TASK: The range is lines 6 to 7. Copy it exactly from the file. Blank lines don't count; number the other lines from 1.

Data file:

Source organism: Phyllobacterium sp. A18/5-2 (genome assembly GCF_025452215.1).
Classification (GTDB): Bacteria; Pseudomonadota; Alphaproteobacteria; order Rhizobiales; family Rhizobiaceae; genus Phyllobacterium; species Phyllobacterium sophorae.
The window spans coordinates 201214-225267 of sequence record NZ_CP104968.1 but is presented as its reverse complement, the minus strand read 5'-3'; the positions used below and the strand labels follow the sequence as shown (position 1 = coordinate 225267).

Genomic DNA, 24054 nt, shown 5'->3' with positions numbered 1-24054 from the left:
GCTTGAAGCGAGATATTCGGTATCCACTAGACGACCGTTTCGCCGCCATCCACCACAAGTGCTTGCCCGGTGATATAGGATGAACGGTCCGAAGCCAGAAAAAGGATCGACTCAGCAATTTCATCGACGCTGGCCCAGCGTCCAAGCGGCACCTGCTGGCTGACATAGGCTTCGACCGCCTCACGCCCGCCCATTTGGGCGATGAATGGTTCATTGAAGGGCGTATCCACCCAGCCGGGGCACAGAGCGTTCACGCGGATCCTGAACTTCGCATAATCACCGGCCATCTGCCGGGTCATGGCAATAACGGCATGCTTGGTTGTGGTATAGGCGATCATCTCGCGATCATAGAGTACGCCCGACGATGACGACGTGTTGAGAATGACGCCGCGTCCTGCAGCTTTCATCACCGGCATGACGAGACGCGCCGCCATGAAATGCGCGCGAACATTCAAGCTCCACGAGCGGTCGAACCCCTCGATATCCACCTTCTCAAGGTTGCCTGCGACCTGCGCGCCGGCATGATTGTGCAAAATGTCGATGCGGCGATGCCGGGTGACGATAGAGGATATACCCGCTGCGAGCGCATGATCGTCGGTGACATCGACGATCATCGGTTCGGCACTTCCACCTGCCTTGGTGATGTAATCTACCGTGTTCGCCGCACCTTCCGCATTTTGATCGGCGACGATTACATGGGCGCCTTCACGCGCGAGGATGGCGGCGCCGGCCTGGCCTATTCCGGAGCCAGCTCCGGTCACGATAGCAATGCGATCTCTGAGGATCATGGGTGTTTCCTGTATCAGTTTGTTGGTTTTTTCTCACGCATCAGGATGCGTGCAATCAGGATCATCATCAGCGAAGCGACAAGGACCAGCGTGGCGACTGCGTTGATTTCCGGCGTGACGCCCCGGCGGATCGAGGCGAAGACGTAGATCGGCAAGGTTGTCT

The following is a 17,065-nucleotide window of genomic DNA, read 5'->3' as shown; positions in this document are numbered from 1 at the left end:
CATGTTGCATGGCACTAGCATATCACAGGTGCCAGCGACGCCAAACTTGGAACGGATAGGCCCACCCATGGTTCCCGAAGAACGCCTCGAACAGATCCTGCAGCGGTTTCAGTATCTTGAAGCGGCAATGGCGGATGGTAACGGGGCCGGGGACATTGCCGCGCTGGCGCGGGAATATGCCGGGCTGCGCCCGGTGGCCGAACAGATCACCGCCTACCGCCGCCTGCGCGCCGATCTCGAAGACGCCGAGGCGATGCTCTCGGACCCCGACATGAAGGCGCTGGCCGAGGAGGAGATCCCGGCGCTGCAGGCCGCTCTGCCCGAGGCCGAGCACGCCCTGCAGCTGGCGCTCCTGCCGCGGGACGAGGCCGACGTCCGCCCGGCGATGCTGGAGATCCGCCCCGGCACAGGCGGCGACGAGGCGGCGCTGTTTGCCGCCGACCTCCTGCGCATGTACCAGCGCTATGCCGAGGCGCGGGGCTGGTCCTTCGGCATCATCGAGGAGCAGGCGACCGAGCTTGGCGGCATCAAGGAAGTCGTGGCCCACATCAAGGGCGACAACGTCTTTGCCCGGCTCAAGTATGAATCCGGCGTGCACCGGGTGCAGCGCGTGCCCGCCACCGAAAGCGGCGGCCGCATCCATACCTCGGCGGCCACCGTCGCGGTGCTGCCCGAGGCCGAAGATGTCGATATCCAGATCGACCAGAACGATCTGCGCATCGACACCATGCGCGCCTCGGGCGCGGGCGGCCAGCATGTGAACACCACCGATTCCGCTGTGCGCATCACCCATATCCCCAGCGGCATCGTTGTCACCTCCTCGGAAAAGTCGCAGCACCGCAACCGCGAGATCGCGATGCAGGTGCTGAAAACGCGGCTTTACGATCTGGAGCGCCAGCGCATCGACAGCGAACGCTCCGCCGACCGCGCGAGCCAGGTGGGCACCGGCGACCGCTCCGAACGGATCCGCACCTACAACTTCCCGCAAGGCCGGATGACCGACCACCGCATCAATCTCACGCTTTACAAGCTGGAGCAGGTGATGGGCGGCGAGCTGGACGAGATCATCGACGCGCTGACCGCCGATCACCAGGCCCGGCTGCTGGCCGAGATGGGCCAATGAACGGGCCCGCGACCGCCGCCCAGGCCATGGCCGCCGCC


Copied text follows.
The following is a 17,065-nucleotide window of genomic DNA, read 5'->3' as shown; positions in this document are numbered from 1 at the left end:
CATGTTGCATGGCACTAGCATATCACAGGTGCCAGCGACGCCAAACTTGGAACGGATAGGCCCACCCATGGTTCCCGAAGAACGCCTCGAACAGATCCTGCAGCGGTTTCAGTATCTTGAAGCGGCAATGGCGGATGGTAACGGGGCCGGGGACATTGCCGCGCTGGCGCGGGAATATGCCGGGCTGCGCCCGGTGGCCGAACAGATCACCGCCTACCGCCGCCTGCGCGCCGATCTCGAAGACGCCGAGGCGATGCTCTCGGACCCCGACATGAAGGCGCTGGCCGAGGAGGAGATCCCGGCGCTGCAGGCCGCTCTGCCCGAGGCCGAGCACGCCCTGCAGCTGGCGCTCCTGCCGCGGGACGAGGCCGACGTCCGCCCGGCGATGCTGGAGATCCGCCCCGGCACAGGCGGCGACGAGGCGGCGCTGTTTGCCGCCGACCTCCTGCGCATGTACCAGCGCTATGCCGAGGCGCGGGGCTGGTCCTTCGGCATCATCGAGGAGCAGGCGACCGAGCTTGGCGGCATCAAGGAAGTCGTGGCCCACATCAAGGGCGACAACGTCTTTGCCCGGCTCAAGTATGAATCCGGCGTGCACCGGGTGCAGCGCGTGCCCGCCACCGAAAGCGGCGGCCGCATCCATACCTCGGCGGCCACCGTCGCGGTGCTGCCCGAGGCCGAAGATGTCGATATCCAGATCGACCAGAACGATCTGCGCATCGACACCATGCGCGCCTCGGGCGCGGGCGGCCAGCATGTGAACACCACCGATTCCGCTGTGCGCATCACCCATATCCCCAGCGGCATCGTTGTCACCTCCTCGGAAAAGTCGCAGCACCGCAACCGCGAGATCGCGATGCAGGTGCTGAAAACGCGGCTTTACGATCTGGAGCGCCAGCGCATCGACAGCGAACGCTCCGCCGACCGCGCGAGCCAGGTGGGCACCGGCGACCGCTCCGAACGGATCCGCACCTACAACTTCCCGCAAGGCCGGATGACCGACCACCGCATCAATCTCACGCTTTACAAGCTGGAGCAGGTGATGGGCGGCGAGCTGGACGAGATCATCGACGCGCTGACCGCCGATCACCAGGCCCGGCTGCTGGCCGAGATGGGCCAATGAACGGGCCCGCGACCGCCGCCCAGGCCATGGCCGCCGCC